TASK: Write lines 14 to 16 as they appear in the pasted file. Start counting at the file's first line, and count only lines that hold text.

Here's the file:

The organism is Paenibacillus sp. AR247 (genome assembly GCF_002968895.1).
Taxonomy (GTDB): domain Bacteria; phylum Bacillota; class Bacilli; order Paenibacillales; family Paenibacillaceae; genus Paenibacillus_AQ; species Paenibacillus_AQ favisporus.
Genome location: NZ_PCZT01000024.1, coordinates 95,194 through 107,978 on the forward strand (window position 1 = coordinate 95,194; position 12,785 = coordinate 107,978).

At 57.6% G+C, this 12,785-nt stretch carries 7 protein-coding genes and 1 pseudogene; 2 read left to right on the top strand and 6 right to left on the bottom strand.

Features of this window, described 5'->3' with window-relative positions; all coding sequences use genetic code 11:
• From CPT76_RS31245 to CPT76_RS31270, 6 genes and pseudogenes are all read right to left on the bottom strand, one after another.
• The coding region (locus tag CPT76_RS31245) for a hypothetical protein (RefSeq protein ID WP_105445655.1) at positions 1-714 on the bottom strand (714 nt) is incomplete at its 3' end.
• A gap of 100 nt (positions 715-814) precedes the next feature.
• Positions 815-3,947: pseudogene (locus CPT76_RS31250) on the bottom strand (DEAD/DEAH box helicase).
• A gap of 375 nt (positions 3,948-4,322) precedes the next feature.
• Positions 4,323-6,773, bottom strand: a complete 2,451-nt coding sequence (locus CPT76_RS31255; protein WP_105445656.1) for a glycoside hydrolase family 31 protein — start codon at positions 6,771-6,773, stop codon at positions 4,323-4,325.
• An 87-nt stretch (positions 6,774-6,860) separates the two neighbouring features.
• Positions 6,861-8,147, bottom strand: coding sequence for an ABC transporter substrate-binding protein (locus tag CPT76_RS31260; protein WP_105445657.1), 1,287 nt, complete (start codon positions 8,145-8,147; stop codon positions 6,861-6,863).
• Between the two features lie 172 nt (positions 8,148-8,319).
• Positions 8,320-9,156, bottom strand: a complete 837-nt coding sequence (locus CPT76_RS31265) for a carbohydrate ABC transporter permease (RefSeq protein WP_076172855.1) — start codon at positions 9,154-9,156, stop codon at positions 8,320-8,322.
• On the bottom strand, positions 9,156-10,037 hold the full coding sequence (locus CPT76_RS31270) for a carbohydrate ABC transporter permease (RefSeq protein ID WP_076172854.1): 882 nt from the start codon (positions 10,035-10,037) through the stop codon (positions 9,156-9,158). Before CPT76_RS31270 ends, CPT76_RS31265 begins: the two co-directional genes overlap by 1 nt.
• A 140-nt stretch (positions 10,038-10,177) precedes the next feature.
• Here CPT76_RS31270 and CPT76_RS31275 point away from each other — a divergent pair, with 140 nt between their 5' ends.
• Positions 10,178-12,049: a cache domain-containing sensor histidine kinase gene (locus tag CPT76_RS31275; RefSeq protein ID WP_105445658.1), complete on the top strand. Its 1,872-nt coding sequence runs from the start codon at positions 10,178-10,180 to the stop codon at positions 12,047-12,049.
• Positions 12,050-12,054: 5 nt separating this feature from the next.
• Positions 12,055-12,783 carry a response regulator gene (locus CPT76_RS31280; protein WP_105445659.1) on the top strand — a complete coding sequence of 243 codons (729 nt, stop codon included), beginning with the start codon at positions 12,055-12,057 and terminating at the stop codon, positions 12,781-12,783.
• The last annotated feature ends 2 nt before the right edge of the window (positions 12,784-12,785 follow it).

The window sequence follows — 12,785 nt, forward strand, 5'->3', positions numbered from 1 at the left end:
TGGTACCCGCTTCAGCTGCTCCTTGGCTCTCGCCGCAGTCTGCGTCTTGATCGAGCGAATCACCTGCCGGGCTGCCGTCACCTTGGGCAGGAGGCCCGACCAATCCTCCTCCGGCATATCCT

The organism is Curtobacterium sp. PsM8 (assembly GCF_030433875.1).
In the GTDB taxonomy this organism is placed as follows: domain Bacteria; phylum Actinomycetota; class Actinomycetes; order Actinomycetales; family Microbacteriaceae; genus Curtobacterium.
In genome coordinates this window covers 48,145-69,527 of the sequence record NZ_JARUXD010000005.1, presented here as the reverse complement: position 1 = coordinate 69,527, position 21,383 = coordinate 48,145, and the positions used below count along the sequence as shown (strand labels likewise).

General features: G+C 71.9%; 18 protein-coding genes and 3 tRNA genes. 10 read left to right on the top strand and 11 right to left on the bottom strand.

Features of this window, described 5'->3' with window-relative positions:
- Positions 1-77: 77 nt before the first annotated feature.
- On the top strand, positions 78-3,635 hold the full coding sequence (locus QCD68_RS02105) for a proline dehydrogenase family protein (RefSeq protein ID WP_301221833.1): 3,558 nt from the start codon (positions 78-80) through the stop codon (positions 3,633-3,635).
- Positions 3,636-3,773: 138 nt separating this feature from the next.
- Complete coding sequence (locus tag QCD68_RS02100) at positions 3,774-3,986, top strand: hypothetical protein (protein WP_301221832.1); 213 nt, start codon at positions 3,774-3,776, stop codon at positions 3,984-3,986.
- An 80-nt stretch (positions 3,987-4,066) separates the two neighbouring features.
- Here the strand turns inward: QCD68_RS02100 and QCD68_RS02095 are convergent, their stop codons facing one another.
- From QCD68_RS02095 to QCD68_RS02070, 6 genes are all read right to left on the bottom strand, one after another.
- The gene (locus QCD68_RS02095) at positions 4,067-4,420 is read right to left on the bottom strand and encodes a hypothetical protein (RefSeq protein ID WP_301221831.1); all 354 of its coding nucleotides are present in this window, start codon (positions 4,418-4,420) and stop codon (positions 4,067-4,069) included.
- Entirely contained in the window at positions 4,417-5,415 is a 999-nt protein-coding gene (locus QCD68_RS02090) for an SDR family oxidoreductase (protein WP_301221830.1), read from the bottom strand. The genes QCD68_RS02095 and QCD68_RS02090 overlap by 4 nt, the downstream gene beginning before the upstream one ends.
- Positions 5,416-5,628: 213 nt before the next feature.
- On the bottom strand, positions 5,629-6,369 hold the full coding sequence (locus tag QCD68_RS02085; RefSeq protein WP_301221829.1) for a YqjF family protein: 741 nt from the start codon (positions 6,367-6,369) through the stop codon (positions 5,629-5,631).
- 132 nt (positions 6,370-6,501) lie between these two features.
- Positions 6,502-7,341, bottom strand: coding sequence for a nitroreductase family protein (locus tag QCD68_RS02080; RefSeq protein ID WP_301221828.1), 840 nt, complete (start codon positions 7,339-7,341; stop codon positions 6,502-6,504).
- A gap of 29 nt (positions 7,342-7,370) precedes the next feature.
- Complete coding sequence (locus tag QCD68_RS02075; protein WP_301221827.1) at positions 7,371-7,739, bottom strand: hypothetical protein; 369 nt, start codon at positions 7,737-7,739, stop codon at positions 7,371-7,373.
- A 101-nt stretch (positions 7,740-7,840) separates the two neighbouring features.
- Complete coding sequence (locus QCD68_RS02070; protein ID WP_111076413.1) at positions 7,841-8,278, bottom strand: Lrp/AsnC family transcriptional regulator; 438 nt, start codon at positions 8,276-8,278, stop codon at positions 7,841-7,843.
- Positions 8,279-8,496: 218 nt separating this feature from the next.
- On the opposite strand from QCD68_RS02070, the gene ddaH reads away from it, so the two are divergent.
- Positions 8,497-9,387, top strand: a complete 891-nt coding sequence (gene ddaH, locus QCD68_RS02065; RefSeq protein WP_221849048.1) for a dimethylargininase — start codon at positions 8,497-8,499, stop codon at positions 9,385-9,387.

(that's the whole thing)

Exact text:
• Between the two features lie 172 nt (positions 8,148-8,319).
• Positions 8,320-9,156, bottom strand: a complete 837-nt coding sequence (locus CPT76_RS31265) for a carbohydrate ABC transporter permease (RefSeq protein WP_076172855.1) — start codon at positions 9,154-9,156, stop codon at positions 8,320-8,322.
• On the bottom strand, positions 9,156-10,037 hold the full coding sequence (locus CPT76_RS31270) for a carbohydrate ABC transporter permease (RefSeq protein ID WP_076172854.1): 882 nt from the start codon (positions 10,035-10,037) through the stop codon (positions 9,156-9,158). Before CPT76_RS31270 ends, CPT76_RS31265 begins: the two co-directional genes overlap by 1 nt.